What does summer mean to you? For a good part of our early lives summer probably meant longer days with a well-earned break from school. Although the summer break goes away for most of us with adulthood there is still for many a sense that summer “feels” different than the rest of the year. Even as adults our minds go to the possibility of extended hours of sunlight when we get home, a couple of long weekends around Memorial Day and Labor Day, a trip to see family, and maybe even a vacation. This peculiar type of restlessness can also set into our workdays. We notice the pretty weather and desire to get out and experience it. Have you considered there are ways we can use this orientation we have around the summer season to stretch and grow your own leadership? Let’s look at some ways we can use this natural disruption to create some opportunities to grow.

  1. Enrichment Reading-An important part of growing as a leader is reading. “Leaders are readers” is a truism you may have heard before. Over the course of the year, those who are leaders should be looking to keep up with reading subjects pertinent to their areas of influence. With summer it can be beneficial to possibly change the mindset from what “should” I be reading to what do I “get” to read. What are some areas you enjoy reading about that are a little more on the fringe of the priority list? For example, there might be some biographies or events that can inform your work more broadly than some of the more specific works you might normally read. Think less specific competency improvement reading and more along the lines of what enriches you. A good practice of this can even help to cut down on some of the reading burnout we can experience upon reading so much consistently on the same subject.
  2. Summer Reading Club-The age-old idea of a summer reading club can also apply to your work. Are there books that might benefit the group you lead or even some of those you mentor? How about reading through it together through the summer? One can take a nice pace and look to have a meet-up over lunch every week or two and talk about the latest assigned chapter(s). The level of your direct leadership needed is very low, simply facilitating the conversation and letting people contribute can be a wonderful and beneficial shared experience for both you and the entire group.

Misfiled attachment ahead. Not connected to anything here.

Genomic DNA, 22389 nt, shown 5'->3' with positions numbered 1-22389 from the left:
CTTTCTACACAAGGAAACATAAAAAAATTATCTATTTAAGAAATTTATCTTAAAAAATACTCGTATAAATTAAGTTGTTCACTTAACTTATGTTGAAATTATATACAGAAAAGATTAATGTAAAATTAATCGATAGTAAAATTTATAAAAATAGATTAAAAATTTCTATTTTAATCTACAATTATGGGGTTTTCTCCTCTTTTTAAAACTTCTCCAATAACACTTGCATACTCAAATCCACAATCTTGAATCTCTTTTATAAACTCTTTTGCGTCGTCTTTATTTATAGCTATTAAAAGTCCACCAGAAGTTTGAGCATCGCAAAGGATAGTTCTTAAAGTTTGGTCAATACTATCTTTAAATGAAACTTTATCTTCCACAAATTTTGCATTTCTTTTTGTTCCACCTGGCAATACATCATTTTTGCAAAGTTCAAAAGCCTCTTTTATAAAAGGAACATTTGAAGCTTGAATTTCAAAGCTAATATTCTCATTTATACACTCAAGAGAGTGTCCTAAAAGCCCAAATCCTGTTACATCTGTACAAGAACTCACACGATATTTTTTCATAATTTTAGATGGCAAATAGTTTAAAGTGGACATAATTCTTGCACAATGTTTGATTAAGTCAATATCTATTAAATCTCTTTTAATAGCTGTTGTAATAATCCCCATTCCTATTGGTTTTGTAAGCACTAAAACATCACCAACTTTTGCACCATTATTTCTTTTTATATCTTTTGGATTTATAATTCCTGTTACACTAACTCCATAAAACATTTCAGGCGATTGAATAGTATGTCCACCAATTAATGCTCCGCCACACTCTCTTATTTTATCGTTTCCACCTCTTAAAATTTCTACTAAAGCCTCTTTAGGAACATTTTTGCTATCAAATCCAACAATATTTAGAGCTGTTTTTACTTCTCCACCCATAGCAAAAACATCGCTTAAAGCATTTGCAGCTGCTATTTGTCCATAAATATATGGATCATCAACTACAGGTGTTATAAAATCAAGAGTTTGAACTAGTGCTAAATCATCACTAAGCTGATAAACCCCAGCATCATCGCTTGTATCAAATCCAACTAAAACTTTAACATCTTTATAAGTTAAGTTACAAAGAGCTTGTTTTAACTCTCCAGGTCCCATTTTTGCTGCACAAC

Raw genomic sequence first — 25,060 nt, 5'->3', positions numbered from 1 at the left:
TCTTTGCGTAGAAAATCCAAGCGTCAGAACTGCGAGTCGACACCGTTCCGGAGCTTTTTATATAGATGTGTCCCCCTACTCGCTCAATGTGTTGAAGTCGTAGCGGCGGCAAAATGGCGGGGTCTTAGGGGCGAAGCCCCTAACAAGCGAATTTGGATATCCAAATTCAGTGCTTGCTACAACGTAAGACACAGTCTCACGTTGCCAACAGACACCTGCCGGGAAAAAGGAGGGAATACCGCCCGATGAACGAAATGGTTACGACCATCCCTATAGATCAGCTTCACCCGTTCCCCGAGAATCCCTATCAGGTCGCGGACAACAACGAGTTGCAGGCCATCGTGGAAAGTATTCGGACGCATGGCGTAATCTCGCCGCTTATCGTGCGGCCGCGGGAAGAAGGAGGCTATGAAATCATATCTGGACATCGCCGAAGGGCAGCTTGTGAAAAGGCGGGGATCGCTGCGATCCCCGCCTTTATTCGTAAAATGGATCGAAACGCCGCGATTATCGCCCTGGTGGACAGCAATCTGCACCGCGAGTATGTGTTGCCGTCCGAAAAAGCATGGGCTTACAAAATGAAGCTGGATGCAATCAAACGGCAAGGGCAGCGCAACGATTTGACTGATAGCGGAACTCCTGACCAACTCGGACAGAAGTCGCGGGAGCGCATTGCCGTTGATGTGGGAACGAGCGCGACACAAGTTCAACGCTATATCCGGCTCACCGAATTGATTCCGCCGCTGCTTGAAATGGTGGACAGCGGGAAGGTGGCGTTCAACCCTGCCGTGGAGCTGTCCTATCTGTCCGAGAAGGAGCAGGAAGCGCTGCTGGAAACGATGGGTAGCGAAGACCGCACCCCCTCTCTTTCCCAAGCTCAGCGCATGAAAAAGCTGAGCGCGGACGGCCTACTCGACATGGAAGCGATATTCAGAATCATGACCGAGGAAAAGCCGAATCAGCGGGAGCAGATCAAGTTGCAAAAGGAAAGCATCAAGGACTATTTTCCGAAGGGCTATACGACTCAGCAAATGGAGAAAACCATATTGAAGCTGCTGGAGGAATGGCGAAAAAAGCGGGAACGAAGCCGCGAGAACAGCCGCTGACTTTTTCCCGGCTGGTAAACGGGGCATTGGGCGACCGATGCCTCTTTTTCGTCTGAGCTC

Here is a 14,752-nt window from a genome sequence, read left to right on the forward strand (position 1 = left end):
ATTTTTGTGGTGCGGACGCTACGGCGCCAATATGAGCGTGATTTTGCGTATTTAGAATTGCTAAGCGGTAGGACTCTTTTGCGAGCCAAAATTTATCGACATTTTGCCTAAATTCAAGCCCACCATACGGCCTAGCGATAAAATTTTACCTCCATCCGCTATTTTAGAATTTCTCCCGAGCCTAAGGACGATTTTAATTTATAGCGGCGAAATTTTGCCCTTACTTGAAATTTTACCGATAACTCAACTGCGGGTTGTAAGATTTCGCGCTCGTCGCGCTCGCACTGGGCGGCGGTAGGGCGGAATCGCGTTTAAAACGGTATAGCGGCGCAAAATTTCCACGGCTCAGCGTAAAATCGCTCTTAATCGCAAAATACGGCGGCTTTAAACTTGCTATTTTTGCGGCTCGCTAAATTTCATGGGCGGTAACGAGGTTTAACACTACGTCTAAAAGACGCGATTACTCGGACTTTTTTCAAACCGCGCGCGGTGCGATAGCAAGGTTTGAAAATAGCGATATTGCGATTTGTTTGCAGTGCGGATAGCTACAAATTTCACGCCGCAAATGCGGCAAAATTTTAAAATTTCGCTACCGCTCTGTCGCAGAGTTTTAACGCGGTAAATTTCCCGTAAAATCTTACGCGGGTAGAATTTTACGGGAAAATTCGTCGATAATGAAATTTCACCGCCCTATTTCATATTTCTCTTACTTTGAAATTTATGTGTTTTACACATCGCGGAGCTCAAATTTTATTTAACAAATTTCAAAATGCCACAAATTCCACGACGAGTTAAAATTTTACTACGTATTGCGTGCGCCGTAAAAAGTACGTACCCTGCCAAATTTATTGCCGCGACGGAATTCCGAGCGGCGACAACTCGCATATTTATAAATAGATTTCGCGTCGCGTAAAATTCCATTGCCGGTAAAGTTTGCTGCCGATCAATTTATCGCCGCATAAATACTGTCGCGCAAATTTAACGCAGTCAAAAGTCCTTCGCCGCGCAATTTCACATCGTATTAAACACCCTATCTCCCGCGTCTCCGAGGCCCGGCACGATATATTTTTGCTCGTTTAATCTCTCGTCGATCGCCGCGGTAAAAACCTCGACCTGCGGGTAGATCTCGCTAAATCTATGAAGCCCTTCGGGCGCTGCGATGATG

3. Fellowship or Get-Togethers-The nice summer weather can be very inviting for us to join. Can you create some moments for your team to get together? It might be something organized such as a cook-out or a day at the park to meet up. It might be more intentional times to slip away with some or all of your team to grab an iced coffee and sit outside for a few moments during the workday. The school routine we grew up with that has summer off creates an intrinsic need within us to “break the script” of routine in the summer months. What opportunities can you take with your team to break through the norms and add some energy to their routines during the summer months? They will enjoy the break and you will as well.
  4. Vacation-This should be a no-brainer, but we all need the reminded of the following truth. Time away from work is important and vital to being able to perform our best. Time away does not simply mean time physically away, it means time mentally away as well. Our minds and mental health need to break away from the stresses inherent to work. This means no work texts, calls, or emails. This takes some work on the front end in being proactive to let people know you will be unavailable. Talk to those with whom you interact the most and let them know you will be out so that they will be less likely to accidentally disturb you. Turn on the autoresponder on your email that states you are out and when you will be back. This step will help you worry less about who is waiting on you. It can be very tempting to “pop” in and check your messages but try to avoid it and give your mind a true break from work at some point in the summer.

Use the summer season as a time to reinvigorate yourself and try some fresh approaches. It won’t be too long before the seasons change and the dreariness of winter sets into our rhythm. Take the opportunity to get some free Vitamin D, break some routines, and let the summer refresh your perspective and your leadership.